• As said, move away after the pass or don’t be in the well known and easy to calculate footprint to begin with.
      ROSATS are known entities as are their orbits. If you want to avoid one you can. Their orbits are available through the various intel data links available on board.
      Search aircraft need to transmit to find you. A group using minimal RF transmissions or LPI radars won’t help a searcher and you can detect a radar on an ew set at over twice its detection range.

  5. Perhaps something like the Jindalee JORN OTH radar could provide sufficiently accurate tracking of a carrier battle group to allow an attack to be planned and appropriate launch assets vectored into the target area ?

  6. We have spent billions on carriers on the premise coalition forces will defence them. This is a fatal assumption, unless it includes the usn.
    We would be far better concentrating on the air defence of the uk and keeping the Atlantic open. Leaving Europe to look after the land of Europe. Let them spend the 2% or tend for themselves. Every defence review leaves the same commitment but with inadequate resources. Time for some political balls.

    • For the most part it does mean the USN. They are apparently re-arranging deployment cycles of their Burkes and Ticos to account for the QEC’s. As I have said before, and got into some trouble for it, they are best viewed as part of Anglophone’s collective defence; they will be a greater asset to the USMC than the FAA/RAF.

      • David where did you hear the USN re-arranging deployment cycles of their Burkes and Ticos to account for the QEC’s?

        I can’t seen to find a mention of it on a google search.

        • I am sure they will survivor. The US Navy are placing great store in our QE class.

          I wouldn’t be surprised to see a US escort as part of a combat deployed QE battle group.

          It’s far from ideal, but I guess we have to mend and make do like we always have.

          Uncle Sam would view a fully equipped QE class as offering welcome additional carrier strike capability, that he doesn’t have to pay for .

          They will probably always be used in a US Navy led operation, as least as far as the primary Carrier Strike role goes, so If he had to provide a couple of escorts, then it’s a cheap deal to be honest.

          • Absolute tosh. At best effort I’ve no doubt the UK could field 2-3 type 45s and 4-5 type 26s and 2 astute. This would only be in a Falklands type scenario. Operating in European waters against Russia we’d have loads of NATO escorts, in Asia were forming partnerships with Japan and Australia, plus we’d have the us. Nothing to worry about given the strength of our alliance based collective defence. I am worried about the underaemi f of the escorts but if war was on the cards I suspect the money would be found to for them out.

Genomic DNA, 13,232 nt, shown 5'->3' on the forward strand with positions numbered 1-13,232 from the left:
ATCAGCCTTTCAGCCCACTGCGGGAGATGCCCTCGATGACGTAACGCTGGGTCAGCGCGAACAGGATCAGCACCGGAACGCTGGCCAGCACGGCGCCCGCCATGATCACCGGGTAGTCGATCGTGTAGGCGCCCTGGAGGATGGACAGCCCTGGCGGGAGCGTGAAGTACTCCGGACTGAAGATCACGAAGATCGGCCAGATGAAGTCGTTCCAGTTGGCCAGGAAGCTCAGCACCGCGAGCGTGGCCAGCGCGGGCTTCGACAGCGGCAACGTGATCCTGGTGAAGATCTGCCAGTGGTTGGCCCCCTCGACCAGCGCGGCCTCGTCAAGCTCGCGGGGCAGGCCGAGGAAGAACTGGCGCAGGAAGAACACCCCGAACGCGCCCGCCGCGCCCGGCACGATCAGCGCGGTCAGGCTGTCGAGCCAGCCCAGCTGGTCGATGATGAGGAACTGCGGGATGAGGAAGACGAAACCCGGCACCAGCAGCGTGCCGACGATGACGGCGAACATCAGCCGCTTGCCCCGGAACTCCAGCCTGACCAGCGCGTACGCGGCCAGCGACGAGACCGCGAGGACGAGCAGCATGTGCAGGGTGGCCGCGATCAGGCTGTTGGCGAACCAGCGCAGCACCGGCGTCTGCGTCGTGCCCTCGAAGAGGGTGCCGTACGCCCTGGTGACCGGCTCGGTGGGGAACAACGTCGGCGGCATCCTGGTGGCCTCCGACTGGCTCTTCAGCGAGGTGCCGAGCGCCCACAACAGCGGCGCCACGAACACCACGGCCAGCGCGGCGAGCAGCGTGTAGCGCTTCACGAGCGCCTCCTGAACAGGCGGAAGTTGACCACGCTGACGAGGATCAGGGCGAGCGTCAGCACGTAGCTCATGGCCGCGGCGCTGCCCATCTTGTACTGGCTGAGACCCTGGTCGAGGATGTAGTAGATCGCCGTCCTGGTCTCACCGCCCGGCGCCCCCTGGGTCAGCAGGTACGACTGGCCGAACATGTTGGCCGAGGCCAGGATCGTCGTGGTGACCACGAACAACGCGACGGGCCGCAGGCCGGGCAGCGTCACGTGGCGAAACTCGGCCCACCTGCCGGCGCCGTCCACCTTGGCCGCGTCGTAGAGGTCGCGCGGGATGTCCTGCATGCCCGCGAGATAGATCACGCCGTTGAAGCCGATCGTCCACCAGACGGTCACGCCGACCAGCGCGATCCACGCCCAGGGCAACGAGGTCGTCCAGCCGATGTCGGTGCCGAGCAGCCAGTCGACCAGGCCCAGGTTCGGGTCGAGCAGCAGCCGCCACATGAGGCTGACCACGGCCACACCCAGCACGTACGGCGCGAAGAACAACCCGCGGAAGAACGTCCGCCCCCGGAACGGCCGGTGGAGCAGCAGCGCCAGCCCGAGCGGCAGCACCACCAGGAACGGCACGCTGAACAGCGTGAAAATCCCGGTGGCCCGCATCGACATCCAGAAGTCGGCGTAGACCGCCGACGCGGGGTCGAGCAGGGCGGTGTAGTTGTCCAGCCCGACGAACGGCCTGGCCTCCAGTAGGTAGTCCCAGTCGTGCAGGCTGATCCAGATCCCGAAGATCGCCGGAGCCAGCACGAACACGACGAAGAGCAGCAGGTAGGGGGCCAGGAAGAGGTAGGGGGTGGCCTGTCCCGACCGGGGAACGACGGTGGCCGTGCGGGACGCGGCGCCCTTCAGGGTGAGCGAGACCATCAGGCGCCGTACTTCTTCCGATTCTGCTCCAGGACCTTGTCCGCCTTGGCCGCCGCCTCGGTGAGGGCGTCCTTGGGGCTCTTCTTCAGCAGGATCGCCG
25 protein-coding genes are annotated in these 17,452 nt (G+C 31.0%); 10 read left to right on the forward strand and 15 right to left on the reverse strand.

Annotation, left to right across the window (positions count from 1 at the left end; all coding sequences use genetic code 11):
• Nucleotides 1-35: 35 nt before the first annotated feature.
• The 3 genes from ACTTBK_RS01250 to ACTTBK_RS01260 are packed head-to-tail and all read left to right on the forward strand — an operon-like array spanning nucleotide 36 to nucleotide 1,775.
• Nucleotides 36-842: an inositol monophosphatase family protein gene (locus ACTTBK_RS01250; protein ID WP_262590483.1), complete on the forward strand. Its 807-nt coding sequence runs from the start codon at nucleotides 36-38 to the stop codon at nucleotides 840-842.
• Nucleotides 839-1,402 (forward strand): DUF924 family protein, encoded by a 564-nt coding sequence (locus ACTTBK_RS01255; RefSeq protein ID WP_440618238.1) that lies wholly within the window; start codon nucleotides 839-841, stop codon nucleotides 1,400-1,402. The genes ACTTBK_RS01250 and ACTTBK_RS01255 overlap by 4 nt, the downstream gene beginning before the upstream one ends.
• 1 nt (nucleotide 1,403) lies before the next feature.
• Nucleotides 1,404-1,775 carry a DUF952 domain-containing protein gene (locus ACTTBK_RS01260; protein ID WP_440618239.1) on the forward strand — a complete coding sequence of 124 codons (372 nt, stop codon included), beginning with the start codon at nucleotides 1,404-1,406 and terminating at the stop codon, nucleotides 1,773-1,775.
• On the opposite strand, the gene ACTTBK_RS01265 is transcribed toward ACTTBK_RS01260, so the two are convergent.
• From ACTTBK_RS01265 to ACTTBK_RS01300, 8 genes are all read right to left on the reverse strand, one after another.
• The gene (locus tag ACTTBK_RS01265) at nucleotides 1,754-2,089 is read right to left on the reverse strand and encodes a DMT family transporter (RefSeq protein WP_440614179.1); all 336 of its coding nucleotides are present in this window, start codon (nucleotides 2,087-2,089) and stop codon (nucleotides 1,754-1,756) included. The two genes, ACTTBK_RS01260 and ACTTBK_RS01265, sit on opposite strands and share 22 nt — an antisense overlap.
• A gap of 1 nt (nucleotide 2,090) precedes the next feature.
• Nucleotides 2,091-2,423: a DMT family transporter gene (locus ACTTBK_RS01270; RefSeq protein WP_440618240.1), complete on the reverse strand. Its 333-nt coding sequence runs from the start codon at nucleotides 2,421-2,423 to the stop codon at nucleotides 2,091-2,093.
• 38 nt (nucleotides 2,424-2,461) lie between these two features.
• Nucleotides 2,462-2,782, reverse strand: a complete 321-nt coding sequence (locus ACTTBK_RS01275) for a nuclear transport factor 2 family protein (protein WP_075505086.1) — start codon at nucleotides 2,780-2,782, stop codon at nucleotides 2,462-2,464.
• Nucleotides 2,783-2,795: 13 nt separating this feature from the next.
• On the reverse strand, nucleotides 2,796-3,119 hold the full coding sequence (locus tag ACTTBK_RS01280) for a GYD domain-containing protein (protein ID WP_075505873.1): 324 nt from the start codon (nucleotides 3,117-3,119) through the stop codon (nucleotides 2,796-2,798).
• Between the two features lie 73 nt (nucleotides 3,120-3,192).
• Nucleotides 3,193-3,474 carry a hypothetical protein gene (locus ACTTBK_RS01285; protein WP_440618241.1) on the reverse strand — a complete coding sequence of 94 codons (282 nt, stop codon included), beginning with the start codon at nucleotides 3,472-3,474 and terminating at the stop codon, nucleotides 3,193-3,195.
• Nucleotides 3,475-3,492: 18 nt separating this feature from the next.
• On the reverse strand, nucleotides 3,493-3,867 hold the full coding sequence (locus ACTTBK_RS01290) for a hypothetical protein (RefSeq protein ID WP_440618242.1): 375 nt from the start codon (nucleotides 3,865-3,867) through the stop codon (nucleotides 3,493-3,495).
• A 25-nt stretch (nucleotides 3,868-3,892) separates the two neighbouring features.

7. It’s a stretch to call a conventionally powered STOVL carrier a “Super Carrier” no matter what the GRT.
    They’re a welcome addition but we missed the opportunity to return to CATOBAR operations and that was a grave mistake.

  8. Sorry I rushed that last post. At best effort the navy should be able to field 2/3 of any vessel type for the rare scenario when the UK has to act alone, e.g Falklands. That would provide sufficient defence for a carrier task force. In all other routine scenarios we have staunch allies to help us. In most cases that are likely to happen there won’t be much of anti ship missile threat, e.g seirra Leone, Kuwait, Belize. Where there is then I’d expect brand new equipment and well trained personnel to meet the threat. Take Iran fit instance, if it attached the carrier, crippling or sinking it, it would mean all out war with the UK and probably article 5 involvement of NATO allies, so would result in maàive retaliation. So attack it unsuccessfully and your going to get a serious response (e.g. astute sinking Iranian shipping), attack it successfully and you’re going to get an overwhelming response. In the very unlikely event of conflict with the most dangerous adversaries like China and Russia we’d have significant help from allies including the USA.

    • Want happens if we can’t force a decisive victory and any conflict becomes prolonged.

      How would you maintain a combat effective force when you have two thirds of forces in a single wave and your allies do not support you.

      Withdraw accept defeat and have another in a years time?

      • Decisive victory, as opposed to tactical wins, is rather rare result in history. More often than not it’s stalemate, loss of conviction or a peace based on who came out slightly better. In the Iranian example sufficient damage could be sustained from attacking shipping, escalating to to striking in shore with cruise, escalating to crippling their society using cyber attack and economically via sanctions, etc. Depends what caused it as to the end game desired.